Hannah and Her Sisters (winner)
My Beautiful Laundrette
We have a surprisingly good list of films for Original Screenplay in 1986, but as is almost always the case, there are ways that it could be changed to improve it. The biggest surprise miss is Ferris Bueller’s Day Off, even if it’s not a film I would want on the list; I think it’s one that a lot of people would not only nominate, but award. I think a lot of people have the same sort of nostalgia vision for Labyrinth, which I also wouldn’t nominate but would understand if other people did. Ditto for Three Amigos. I could, honestly, put together a list of five movies that I think could have potentially been nominated that would be almost as good as the five we got starting with Blue Velvet, Down By Law, and The Mission, the biggest miss in my opinion. Tampopo is a personal favorite of mine, and I’d love to see it nominated. The fifth is a long shot for me: Running Scared, a movie that has been all but forgotten and still manages to be funny. As a final outside shot, She’s Gotta Have It.
Weeding through the Nominees
5. I’m less likely to be attuned to Oliver Stone these days than I used to be. Stone is clearly capable of making a good movie, and Platoon isn’t a bad one, but I don’t love the screenplay. My main issue with it is the issue I have with a lot of Stone’s films: symbolism. When he’s got his hackles up, Stone applies his symbolism with a sledgehammer, and I don’t know if he’s ever done it more egregiously than he did here. It’s just too much, and there are a lot of films I’d rather have here than this one.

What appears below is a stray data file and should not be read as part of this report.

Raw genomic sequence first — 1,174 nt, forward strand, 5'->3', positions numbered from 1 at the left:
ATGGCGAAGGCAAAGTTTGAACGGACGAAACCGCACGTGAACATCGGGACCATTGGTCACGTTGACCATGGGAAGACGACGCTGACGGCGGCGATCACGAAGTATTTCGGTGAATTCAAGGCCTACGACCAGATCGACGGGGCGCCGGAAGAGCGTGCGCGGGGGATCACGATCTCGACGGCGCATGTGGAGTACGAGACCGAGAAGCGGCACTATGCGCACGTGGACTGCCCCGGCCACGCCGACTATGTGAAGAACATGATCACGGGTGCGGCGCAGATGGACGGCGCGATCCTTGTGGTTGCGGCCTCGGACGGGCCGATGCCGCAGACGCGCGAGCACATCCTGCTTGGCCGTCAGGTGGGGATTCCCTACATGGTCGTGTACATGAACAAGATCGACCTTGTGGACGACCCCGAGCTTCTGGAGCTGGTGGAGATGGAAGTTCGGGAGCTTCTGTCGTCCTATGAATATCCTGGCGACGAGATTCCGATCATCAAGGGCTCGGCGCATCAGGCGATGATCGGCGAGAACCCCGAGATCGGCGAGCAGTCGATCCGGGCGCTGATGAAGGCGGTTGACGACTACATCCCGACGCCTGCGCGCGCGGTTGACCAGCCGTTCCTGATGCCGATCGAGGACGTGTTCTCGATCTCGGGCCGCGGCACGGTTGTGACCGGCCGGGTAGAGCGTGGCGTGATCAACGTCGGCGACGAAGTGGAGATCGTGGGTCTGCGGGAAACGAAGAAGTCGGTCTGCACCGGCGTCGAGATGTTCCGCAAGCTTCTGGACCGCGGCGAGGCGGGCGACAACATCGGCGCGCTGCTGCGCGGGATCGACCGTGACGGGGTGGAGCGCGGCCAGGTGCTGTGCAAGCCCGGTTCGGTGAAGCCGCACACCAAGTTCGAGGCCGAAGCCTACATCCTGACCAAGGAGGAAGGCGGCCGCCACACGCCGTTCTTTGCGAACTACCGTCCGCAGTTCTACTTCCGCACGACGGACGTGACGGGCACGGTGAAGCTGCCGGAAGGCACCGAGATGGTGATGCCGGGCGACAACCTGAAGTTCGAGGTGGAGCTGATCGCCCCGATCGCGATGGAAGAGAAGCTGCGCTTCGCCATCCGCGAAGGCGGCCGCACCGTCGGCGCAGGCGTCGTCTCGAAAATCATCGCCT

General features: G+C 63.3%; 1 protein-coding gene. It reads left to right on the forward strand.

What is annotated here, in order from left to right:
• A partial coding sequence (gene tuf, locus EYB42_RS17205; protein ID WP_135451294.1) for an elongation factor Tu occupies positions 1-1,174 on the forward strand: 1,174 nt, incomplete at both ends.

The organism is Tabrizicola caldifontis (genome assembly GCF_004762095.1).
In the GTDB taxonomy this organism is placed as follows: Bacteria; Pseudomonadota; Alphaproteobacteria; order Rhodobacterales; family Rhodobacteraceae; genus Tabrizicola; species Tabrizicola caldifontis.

4. There’s a part of me that loves the fact that a goofy little romantic comedy like Crocodile Dundee managed to swing a nomination. It’s a movie I like pretty well because it has its heart in the right place. It’s almost sweet in spite of itself, because it’s also terribly predictable. Even if you’ve never seen it before, you can figure out pretty much what is going to happen frame by frame. It doesn’t really belong here even if it manages to hit every cliché in a way that seems fresh by playing it completely straight. It takes itself more seriously than it should and that makes it work. But it still doesn’t belong here.
3. With Salvador, I might be accusing the movie of something it doesn’t deserve. This is Oliver Stone’s second screenplay under consideration here, and my problem with Salvador might be that I suspect that Stone has decided to pour his own conspiracy theories into a story that probably didn’t need them. More damning is the fact that Salvador frequently loses the human stories in favor of political intrigue, and the human stories are a lot more interesting and worth more of both our time and the film’s. It’s a bit misguided in that respect.
2. In a world where Moonlight wins Best Picture and many thousands believe Brokeback Mountain was robbed of the same, My Beautiful Laundrette doesn’t seem nearly as daring as it was in 1986. What I like the most about it is that the ending is incredibly satisfying because it manages to get to the ending that the audience wants and it does it honestly. In an open field, I think there’s a good chance it would still get a nomination from me. It’s right on the edge in what has turned out to be a very strong year.
1. I can complain with the best of them when it comes to snubs in one category or another, but there are times when Oscar manages to restore my faith in the system. Awarding Hannah and Her Sisters is one of those moments. In an open field, I’d bring in films like Blue Velvet and I’d fight for Tampopo, but Hannah and Her Sisters is a fully realized film. It’s messy in the way that real life is messy, and even the minor characters are three-dimensional. It’s a wonderful thing to behold when all of the pieces fall perfectly. A better list of nominations would make a tighter race, but my gut tells me this would still come out on top.